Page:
UNC prof ignites 4th Amendment debate after being pulled over by fire truck
When a North Carolina firefighter switched on the siren atop his Chapel Hill Fire Department truck to get a driver he suspected of being impaired to pull over, he probably didn't expect to ignite a constitutional debate.
But that's exactly what has happened. The woman Fire Lt. Gordon Shatley pulled over on his way back from a call was Dorothy Hoogland Verkerk, a professor at the University of North Carolina and former town council member who is arguing use of the fire truck and siren - which are not authorized for law enforcement actions - gave the color of government to what might otherwise have been a lawful citizen's arrest. And although a lower court upheld Verkerk's arrest, an appellate court remanded the case with instructions to consider whether it was an illegal search and seizure.
The incident occurred in May, 2011, and led to Verkerk's arrest and eventual conviction by an Orange County District Court judge for driving while intoxicated. Verkerk, who teaches art history at UNC-Chapel Hill, claimed in her appeal that Shatley violated her rights under the Fourth Amendment when he used the lights and sirens on the fire truck he was driving to pull her over. When she sped away, he called police who later caught and charged her.
Lower court Judge Elaine Bushfan denied Verkerk's motion claiming that Shatley had conducted a citizen’s arrest, but suspended her sentence and ordered the professor to spend 30 days in jail plus 18 months’ probation, pay a $1,000 fine, and perform 72 hours of community service.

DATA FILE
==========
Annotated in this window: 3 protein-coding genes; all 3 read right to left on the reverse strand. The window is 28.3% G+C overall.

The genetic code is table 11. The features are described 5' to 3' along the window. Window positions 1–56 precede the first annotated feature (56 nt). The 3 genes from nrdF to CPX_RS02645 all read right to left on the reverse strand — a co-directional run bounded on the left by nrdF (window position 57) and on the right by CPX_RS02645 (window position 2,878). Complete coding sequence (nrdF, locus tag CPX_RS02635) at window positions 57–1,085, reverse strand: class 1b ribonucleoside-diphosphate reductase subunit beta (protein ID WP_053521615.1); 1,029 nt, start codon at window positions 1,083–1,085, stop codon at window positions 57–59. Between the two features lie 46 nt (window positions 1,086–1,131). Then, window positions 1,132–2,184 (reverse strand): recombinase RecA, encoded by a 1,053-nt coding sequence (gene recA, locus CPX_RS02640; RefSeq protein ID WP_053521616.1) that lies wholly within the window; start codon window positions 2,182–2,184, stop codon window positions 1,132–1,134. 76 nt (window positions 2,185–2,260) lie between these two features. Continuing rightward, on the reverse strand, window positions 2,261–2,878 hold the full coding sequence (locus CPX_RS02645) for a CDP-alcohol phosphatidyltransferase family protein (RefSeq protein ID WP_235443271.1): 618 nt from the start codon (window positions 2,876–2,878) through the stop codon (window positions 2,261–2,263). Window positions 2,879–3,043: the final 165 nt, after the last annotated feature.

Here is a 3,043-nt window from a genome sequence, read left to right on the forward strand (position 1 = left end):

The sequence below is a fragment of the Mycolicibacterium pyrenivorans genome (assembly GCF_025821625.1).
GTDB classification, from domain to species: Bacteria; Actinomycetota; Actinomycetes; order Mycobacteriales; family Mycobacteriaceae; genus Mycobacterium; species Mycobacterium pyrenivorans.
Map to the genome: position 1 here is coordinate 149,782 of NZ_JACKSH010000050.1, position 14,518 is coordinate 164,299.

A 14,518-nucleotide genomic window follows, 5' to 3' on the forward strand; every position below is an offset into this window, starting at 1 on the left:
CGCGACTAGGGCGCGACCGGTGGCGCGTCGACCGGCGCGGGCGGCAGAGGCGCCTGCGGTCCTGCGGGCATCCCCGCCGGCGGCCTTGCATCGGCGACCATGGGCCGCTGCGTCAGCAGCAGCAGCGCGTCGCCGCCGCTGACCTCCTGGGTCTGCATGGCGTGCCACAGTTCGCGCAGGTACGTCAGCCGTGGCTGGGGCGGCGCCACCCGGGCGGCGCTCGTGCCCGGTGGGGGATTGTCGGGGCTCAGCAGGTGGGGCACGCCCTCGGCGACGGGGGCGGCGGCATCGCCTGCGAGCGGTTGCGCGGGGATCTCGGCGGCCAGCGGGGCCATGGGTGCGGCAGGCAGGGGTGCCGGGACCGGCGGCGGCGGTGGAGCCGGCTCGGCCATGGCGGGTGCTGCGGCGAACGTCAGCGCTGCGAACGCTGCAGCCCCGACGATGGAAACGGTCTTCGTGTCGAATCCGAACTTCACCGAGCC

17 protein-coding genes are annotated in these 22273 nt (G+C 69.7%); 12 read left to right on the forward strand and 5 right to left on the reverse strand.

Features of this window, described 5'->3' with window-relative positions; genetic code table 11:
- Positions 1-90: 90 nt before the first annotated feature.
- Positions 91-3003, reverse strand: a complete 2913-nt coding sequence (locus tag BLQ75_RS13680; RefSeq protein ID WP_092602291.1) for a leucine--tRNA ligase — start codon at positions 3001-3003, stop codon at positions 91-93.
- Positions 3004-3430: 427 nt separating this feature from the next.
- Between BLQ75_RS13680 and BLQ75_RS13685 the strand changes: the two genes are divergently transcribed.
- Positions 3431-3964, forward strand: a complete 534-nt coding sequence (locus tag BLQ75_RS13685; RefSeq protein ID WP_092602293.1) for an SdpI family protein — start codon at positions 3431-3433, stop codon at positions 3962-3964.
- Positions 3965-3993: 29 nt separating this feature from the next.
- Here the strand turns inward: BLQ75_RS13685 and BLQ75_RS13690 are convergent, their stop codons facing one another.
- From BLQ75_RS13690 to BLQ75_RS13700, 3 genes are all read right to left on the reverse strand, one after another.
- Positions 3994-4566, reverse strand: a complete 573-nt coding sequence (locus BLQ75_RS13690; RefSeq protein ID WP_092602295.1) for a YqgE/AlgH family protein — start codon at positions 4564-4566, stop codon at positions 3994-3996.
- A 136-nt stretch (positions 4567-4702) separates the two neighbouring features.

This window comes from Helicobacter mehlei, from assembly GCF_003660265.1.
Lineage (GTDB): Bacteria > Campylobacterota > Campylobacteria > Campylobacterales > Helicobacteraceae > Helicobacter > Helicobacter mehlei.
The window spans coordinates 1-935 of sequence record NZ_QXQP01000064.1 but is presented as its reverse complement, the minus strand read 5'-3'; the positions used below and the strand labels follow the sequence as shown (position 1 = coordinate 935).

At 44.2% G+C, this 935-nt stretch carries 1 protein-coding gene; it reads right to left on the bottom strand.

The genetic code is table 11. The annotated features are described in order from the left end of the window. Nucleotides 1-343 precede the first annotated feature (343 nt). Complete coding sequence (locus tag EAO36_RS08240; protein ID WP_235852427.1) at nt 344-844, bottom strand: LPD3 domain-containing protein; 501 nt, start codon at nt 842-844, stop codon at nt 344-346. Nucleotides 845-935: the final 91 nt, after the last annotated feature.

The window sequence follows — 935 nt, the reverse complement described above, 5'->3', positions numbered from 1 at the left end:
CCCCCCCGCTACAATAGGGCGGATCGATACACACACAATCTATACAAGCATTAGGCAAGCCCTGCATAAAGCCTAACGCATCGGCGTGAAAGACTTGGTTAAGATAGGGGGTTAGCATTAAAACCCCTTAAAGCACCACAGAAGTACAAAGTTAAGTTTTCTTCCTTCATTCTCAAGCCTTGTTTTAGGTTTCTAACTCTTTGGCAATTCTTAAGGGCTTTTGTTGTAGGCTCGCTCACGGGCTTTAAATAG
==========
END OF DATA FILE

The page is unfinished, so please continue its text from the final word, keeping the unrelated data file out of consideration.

That’s when Verkerk filed with the court of appeals and the three-member panel ordered Bushfan to consider anew the legality of Shatley stopping the driver. In particular, the appellate judges said it must be determined whether or not Shatley acted as a private citizen or as a governmental officer; if Shatley did act as a government officer, whether he followed Fourth Amendment criteria and had reasonable suspicion that a crime was being committed; and finally if the stop was unconstitutional, if that tainted evidence and the subsequent police traffic stop.
One member of the appeals panel, Judge Robert Hunter, found that Shatley was indeed a governmental officer at the time he stopped her, but conceded that he lacked police training and the legal authority to make an official traffic stop.
According to court documents, Shatley was on his way to a fire scene the night of May 27, 2011, when he saw Verkerk’s Mercedes stopped in an intersection. He noticed that the headlights were off and that the interior and auxiliary lights were lit and that the driver’s side window was partially opened despite a pouring rain. Shatley continued to his destination where he was no longer needed, and headed back to the firehouse.
On the way back, Shatley claims he pulled up behind Verkerk’s car as she was driving with a hazard light on and was weaving while driving much slower than the speed limit. Shatley told the driver of the firetruck to turn on the lights and siren to prevent other cars from passing.
Verkerk’s car then swerved to the right and hit the curb before coming to a stop, according to the documents.
Shatley hopped out of the fire truck and approached her car to see if she was ok. He did not ask if she was drunk but did urge her to park her car and have someone pick her up, according to documents. She told Shatley that she would, but then drove off. She was picked up by Chapel Hill Police 10 minutes later and charged with driving while impaired and had her license taken away.
In addition to teaching at UNC, Verkerk, who did not return requests for comment, is a former member of the Town Council and is a local environmental activist.